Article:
SoTeRiA Laboratory teams up with law school to analyze risk-informed regulation of advanced nuclear reactors

5/9/2024 NPRE News

Written by NPRE News

SoTeRiA Laboratory teams up with law school to analyze risk-informed regulation of advanced nuclear reactors

The Socio-Technical Risk Analysis (SoTeRiA) Research Laboratory, led by NPRE Associate Professor Zahra Mohaghegh, has teamed up with UIUC College of Law Professor Arden Rowell on a new research grant from the Nuclear Regulatory Commission (NRC). The grant, titled “Context-Based Analysis of a Risk-informed, Performance-based Regulatory Approach for Advanced Nuclear Reactors,” will span from 2024 to 2027.

This project aims to address the NRC’s needs in researching performance-based, technology-inclusive safety assurance, evaluating technical gaps and major uncertainties in assessing risk for advanced reactors. By focusing on the engineering-informed legal and regulatory context, the team will conduct a context-based analysis to better understand the legal and institutional frameworks for regulating advanced nuclear reactors. The project will systematically evaluate engineering, legal, and policy literature regarding the existing approaches for regulating technological systems to identify potential scholarly gaps of risk-informed performance-based approaches to regulating advanced nuclear reactors. The team will also develop a case study on the regulation of an advanced nuclear design and share insights and recommendations.

The Principal Investigator (PI), NPRE Associate Professor Zahra Mohaghegh, emphasized the value of this project as a collaboration between engineering and law experts to support NRC’s risk-informed regulation. “Because accident scenarios must consider social and environmental distress, managerial deficiency, and human error as well as physical and technical system failures, I believe that risk analysis and risk-informed regulation require the development of a common vocabulary within diverse engineering and social science domains to address risk emerging from the interface of social and technical systems,” said Prof. Mohaghegh.  

She has dedicated most of her professional life to socio-technical risk analysis, beginning with her Ph.D. thesis on organizational safety risk analysis, and later with her Socio-Technical Risk Analysis (SoTeRiA) Research Laboratory at UIUC. Her contributions to nuclear safety include projects such as the risk-informed resolution of Generic Safety Issue-191, the IAEA project on risk-informed methods for advanced water-cooled reactors, and leading the risk management focus area of the DOE review panel of the Carbon Free Power Project for the small modular reactor plant. Additionally, she has consistently applied her expertise in nuclear risk analysis to a wide array of technological challenges, thereby contributing to enhancing policymaking and regulation across sectors. Examples include her service as a member of the Committee on “Transport Airplane Risk Assessment Methodology”  and the Committee on “Improving the Efficiency and Effectiveness of the Coast Guard Certificate of Compliance Examination Program for Gas Carriers” of the U.S. National Academies of Sciences, Engineering, and Medicine.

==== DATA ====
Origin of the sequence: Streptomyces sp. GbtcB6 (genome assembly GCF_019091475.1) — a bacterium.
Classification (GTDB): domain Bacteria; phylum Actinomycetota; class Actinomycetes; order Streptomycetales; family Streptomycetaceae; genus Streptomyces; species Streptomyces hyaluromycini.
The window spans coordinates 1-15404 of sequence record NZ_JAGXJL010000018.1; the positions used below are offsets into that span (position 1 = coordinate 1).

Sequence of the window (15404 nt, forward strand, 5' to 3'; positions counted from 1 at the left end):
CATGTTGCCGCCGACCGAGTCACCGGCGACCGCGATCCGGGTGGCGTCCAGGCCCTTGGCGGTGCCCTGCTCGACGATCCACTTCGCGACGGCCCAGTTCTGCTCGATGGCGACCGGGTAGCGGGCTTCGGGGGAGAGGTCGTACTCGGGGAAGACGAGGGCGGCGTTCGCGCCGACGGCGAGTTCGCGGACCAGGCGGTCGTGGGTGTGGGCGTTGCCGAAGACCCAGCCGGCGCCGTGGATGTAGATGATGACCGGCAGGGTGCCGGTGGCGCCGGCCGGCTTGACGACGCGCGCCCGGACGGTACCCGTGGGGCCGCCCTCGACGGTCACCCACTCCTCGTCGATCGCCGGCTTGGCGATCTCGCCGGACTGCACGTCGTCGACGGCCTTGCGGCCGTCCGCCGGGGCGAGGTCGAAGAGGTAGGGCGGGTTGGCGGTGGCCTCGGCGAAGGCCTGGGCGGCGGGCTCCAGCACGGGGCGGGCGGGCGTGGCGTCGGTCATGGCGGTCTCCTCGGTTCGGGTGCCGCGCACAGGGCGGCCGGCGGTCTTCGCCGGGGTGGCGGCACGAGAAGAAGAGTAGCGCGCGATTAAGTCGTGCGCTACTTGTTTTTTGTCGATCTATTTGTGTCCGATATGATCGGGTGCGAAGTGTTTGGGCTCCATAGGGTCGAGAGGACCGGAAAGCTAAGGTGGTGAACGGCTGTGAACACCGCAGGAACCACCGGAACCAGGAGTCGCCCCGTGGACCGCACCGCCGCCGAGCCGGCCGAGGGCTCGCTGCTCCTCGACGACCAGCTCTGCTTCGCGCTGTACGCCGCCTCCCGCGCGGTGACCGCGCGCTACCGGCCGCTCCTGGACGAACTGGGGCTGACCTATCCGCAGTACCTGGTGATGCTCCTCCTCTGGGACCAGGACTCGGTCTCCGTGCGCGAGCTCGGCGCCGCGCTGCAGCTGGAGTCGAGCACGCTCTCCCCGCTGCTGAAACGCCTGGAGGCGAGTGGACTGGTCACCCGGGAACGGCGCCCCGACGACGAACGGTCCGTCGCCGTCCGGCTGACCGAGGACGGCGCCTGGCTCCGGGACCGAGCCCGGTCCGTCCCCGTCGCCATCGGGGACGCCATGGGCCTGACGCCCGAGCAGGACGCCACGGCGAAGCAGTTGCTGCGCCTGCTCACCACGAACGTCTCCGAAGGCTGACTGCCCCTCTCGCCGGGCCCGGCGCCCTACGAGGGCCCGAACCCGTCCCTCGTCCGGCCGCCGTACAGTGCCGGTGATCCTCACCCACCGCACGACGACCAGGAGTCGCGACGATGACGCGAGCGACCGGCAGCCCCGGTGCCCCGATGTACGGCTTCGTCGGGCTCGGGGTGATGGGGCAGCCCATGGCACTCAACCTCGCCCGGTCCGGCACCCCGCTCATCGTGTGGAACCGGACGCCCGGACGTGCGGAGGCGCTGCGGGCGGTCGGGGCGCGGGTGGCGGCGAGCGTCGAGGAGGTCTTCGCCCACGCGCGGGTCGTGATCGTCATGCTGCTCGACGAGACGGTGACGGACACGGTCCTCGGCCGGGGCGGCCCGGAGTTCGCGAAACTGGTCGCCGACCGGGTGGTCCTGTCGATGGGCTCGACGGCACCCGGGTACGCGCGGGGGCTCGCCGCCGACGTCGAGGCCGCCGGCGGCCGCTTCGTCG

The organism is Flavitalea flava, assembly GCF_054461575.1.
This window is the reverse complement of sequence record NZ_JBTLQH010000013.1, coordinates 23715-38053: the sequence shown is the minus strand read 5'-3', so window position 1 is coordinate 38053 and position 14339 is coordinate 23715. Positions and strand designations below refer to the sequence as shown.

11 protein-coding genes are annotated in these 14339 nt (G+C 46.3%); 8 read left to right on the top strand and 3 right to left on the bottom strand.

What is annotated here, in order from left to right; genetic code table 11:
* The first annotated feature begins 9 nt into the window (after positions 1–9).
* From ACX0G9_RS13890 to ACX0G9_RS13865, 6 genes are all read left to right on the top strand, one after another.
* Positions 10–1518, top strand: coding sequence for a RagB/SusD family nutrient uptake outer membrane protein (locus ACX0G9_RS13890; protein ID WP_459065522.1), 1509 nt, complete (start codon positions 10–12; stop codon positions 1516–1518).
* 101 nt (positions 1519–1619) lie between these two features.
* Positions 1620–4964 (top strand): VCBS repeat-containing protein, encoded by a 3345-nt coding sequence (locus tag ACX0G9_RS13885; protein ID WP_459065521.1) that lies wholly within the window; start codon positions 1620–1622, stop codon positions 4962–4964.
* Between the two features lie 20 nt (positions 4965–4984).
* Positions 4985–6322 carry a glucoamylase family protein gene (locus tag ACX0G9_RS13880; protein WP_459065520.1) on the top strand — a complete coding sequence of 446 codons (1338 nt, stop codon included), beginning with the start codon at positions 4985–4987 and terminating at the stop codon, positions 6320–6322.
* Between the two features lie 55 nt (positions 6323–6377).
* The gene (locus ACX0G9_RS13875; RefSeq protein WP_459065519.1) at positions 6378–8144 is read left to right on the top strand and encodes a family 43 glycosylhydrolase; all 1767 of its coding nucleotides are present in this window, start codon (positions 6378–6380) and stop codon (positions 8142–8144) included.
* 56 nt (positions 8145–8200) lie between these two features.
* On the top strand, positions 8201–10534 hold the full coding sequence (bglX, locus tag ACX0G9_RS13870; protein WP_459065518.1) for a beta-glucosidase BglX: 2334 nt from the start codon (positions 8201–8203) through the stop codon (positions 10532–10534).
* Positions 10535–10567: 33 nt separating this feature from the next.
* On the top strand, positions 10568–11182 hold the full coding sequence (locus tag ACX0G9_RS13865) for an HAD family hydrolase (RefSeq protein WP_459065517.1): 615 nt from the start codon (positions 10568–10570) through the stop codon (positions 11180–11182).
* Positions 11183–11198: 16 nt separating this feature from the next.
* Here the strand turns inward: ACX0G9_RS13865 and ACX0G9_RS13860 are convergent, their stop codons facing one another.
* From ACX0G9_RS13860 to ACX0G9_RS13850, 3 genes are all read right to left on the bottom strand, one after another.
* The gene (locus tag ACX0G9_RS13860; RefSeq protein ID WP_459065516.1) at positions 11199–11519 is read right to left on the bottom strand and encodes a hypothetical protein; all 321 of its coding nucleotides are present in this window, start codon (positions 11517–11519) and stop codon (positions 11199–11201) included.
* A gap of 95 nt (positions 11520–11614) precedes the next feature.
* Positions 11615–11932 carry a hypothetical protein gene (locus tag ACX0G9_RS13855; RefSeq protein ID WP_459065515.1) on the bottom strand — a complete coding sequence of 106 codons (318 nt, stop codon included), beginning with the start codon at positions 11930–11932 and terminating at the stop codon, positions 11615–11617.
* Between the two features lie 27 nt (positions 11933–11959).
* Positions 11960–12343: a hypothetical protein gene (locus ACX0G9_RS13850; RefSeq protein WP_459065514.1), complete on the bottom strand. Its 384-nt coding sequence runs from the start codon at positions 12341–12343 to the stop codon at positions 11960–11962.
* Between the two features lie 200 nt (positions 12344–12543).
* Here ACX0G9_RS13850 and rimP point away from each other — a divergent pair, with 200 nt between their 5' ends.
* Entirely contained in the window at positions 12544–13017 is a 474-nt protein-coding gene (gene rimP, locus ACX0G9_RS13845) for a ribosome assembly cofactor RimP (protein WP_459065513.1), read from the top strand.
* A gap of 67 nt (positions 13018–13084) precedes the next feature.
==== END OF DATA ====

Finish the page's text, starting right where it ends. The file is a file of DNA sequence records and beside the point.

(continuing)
Co-PI Arden Rowell brings to the project her experience as an academic specializing in risk regulation and decision making by federal agencies. Her involvement will integrate an applied policy element, magnifying the impact of the project by ensuring that its key findings and recommendations can be incorporated into law and policy.

“The NRC’s legal responsibility to regulate nuclear energy has never been more important,” Rowell emphasizes. “Reactor technology is advancing rapidly even as the risks of relying on fossil fuels become increasingly apparent. How can NRC best regulate the risks and opportunities presented by advanced reactor technologies, while still staying true to its legal and democratic mandate to protect people and the environment? This is a legitimately difficult question, and I hope that our collaboration can help NRC craft a creative but implementable answer.”

Prof. Rowell’s experience collaborating with engineers, scientists, and social scientists has generated a broad body of work meant to support agencies in making complex decisions, including in the face of multiple hazards and extreme risks; where they must balance catastrophic risk with extreme “upsides;” in managing environmental, climate, and long-term risks; and in integrating ethical, economic, and psychological concerns into agency decision making, including in circumstances where agencies must work within a complicated legal and regulatory landscape. More generally, Prof. Rowell’s interdisciplinary expertise in law, human behavior, and risk analysis enriches the team’s ability to design solutions that can be effectively used by the NRC—while remaining implementable by industry and democratically accountable to the public. Finally, her focus on public welfare and safety is invaluable in ensuring that the public policy goals of safety and sustainability are furthered by this research.

Professors Mohaghegh and Rowell are affiliated with the Beckman Institute for Advanced Science and Technology at UIUC, where engineering and non-engineering experts collaborate to address complex real-world problems. They have previously collaborated on a DOE project and are now looking forward to a new collaboration under this NRC grant, supporting the enhancement of risk-informed performance-based regulatory approaches. This project will aid decision-makers and stakeholders in ensuring safe, resilient, sustainable, and socially and environmentally responsible technological advancements for nuclear energy.

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This story was published May 9, 2024.